date on which the Committee acts to make the award or such later date as it
specifies when it makes the award.
 
     5. OPTIONS: (a) Each option shall have an option price at least equal to
the fair market value of the Company's Stock on the Date of Grant, as determined
by the Committee; shall expire on the tenth anniversary of the Date of Grant;
shall be exercisable by the Participant during his lifetime only by him; shall
be transferable by him only by will or under the laws of descent and
distribution and shall be exercisable during its term as determined by the
Committee. Each option shall be evidenced by an option agreement in writing
stating the price, term and method of exercise of the option, the number of
shares as to which the option is granted, the type of option granted, the
disposition of the option to the extent unexercised upon the termination of the
Participant's employment by the Company, and such other terms as the Committee
may deem appropriate and not inconsistent with the Plan. Upon the forfeiture of
an option it may be granted to another Participant.
 
     (b) The aggregate fair market value (determined as of the time the option
is granted) of the Stock for which a Participant may be granted ISO Options in
any calendar year (under all plans of the Company) shall not exceed $100,000
plus any unused limit carryover to such year.
 
     (c) An ISO Option is not exercisable while there is Outstanding any ISO
Option which was granted, before the granting of such subsequent ISO Option, to
such Participant to purchase stock in the Company or any of its Subsidiaries, or
a predecessor of the Company or any of its Subsidiaries.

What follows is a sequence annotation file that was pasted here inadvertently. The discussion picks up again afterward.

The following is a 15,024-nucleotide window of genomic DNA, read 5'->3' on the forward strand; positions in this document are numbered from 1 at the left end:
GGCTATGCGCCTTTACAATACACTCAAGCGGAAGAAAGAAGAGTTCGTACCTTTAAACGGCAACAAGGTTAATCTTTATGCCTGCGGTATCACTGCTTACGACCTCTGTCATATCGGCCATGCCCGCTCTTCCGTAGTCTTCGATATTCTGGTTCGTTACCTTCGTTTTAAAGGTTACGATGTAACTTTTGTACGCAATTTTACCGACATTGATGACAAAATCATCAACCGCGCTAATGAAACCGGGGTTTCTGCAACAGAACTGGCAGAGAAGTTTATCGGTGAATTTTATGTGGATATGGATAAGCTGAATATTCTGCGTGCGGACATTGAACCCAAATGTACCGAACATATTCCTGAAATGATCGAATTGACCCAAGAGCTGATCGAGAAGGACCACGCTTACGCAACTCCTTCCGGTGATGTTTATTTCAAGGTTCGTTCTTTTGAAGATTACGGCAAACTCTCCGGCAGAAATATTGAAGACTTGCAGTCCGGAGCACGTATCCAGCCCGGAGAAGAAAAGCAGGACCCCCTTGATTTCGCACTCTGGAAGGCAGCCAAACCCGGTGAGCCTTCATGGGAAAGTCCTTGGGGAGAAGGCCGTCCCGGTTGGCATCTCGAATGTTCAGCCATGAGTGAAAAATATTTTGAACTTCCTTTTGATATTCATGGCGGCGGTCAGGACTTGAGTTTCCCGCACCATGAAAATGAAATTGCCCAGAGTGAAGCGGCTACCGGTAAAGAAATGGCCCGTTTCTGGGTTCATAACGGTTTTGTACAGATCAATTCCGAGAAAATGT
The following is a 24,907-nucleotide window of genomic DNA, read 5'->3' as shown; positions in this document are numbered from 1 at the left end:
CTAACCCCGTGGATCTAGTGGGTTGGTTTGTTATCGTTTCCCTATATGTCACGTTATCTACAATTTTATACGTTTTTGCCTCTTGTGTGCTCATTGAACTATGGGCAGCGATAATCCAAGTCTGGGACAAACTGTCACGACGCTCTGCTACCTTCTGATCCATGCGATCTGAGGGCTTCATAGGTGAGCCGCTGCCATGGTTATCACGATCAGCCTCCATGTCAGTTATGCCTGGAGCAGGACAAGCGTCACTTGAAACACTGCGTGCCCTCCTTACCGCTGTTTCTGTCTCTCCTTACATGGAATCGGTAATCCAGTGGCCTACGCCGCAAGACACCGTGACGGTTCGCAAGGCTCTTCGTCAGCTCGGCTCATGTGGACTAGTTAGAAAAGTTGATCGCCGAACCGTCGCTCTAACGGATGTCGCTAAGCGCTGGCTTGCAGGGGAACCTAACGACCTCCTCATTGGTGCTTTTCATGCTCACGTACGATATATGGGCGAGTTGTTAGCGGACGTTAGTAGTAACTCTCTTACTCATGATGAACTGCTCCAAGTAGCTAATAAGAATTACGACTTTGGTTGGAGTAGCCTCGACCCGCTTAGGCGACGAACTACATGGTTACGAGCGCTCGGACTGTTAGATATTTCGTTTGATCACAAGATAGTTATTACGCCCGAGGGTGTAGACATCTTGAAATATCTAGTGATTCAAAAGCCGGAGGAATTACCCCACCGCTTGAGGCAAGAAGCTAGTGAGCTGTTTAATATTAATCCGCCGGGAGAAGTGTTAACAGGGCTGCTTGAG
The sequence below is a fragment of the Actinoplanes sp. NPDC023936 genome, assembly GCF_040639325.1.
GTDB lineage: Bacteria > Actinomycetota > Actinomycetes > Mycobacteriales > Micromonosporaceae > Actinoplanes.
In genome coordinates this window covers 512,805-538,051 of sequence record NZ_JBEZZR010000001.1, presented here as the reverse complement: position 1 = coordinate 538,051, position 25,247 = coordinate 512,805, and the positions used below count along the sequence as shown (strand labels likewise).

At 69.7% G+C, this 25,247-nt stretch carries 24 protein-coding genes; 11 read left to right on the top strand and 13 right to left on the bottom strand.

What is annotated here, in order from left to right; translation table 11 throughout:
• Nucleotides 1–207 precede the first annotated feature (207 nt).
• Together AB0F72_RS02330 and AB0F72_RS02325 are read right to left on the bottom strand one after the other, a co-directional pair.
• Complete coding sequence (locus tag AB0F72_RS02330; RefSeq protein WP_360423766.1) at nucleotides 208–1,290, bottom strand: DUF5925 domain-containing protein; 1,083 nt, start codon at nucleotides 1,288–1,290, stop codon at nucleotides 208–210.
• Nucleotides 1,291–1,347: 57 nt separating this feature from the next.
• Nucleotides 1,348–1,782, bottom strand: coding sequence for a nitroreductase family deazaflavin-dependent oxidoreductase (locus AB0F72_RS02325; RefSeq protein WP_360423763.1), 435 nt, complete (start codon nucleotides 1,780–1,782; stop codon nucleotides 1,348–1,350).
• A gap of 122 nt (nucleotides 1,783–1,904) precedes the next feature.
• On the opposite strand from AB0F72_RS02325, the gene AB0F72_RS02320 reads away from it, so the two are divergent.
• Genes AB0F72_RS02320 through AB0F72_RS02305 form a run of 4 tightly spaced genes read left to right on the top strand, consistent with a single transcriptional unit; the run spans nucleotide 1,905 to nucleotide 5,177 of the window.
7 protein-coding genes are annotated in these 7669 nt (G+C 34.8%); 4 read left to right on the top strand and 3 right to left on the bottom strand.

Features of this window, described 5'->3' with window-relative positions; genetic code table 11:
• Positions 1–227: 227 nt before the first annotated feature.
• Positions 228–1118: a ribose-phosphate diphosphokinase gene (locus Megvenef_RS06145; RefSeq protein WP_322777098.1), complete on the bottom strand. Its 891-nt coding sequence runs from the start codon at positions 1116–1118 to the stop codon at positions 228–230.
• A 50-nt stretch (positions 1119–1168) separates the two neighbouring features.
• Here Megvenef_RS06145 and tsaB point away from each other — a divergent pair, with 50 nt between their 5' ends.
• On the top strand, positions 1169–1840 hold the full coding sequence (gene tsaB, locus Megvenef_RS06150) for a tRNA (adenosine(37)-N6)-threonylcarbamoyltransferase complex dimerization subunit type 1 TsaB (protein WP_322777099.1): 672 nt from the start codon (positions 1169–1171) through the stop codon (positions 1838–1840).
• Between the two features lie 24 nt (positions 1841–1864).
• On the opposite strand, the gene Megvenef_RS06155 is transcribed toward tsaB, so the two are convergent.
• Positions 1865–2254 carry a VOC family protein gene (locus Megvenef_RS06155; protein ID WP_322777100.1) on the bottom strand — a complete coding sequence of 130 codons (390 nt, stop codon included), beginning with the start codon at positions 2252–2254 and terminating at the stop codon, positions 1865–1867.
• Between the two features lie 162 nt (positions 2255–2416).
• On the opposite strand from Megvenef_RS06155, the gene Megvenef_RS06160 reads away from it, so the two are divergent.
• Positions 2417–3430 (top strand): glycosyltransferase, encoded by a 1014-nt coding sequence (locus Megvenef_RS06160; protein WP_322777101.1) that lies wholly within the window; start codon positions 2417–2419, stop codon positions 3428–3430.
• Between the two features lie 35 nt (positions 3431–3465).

<PAGE>   35
 
     (d) A Non-Qualifying Option need not be exercised in sequential order.
 
     6. RESERVATION OF SHARES AND CHANGES IN CAPITALIZATION: The Company hereby
reserves 5,250,000 total shares of its authorized but unissued Stock for
issuance pursuant to the exercise of all options. The Company may issue either
authorized but unissued Stock or Treasury Stock upon exercise of any option. The
number of shares of authorized but unissued Stock reserved for such issuance
shall be reduced by any shares of Treasury Stock issued upon exercise of any
option. The aggregate number and types of shares reserved under the Plan and as
to which options may be granted to any individual shall be appropriately
adjusted in the event of a reorganization, recapitalization, stock split, stock
dividend, combination of shares, merger, consolidation, rights offering or any
other change in capitalization in order to prevent dilution.

<PAGE>   36
 

 
                                                                        CHURCH &
 
                                                              DWIGHT  CO.,  INC.
 
                                                                           1995 
                                                              ----------------- 
                                                              ----------------- 

                                                                      NOTICE OF
                                                                 ANNUAL MEETING

                                                                OF STOCKHOLDERS
                                                                            AND
 
                                                               PROXY STATEMENT
                                                                --------------- 
                                                                ---------------

 
                                                                   MEETING DATE
 
                                                                   MAY 11, 1995
 
                                     (LOGO)
 
                                                Consumer and Specialty Products
Church & Dwight Co., Inc.
469 North Harrison Street
Princeton, New Jersey 08543-5297 

<PAGE>   37
              PROXY SOLICITED ON BEHALF OF THE BOARD OF DIRECTORS

                           CHURCH & DWIGHT CO., INC.
             469 North Harrison Street, Princeton, N.J. 08543-5297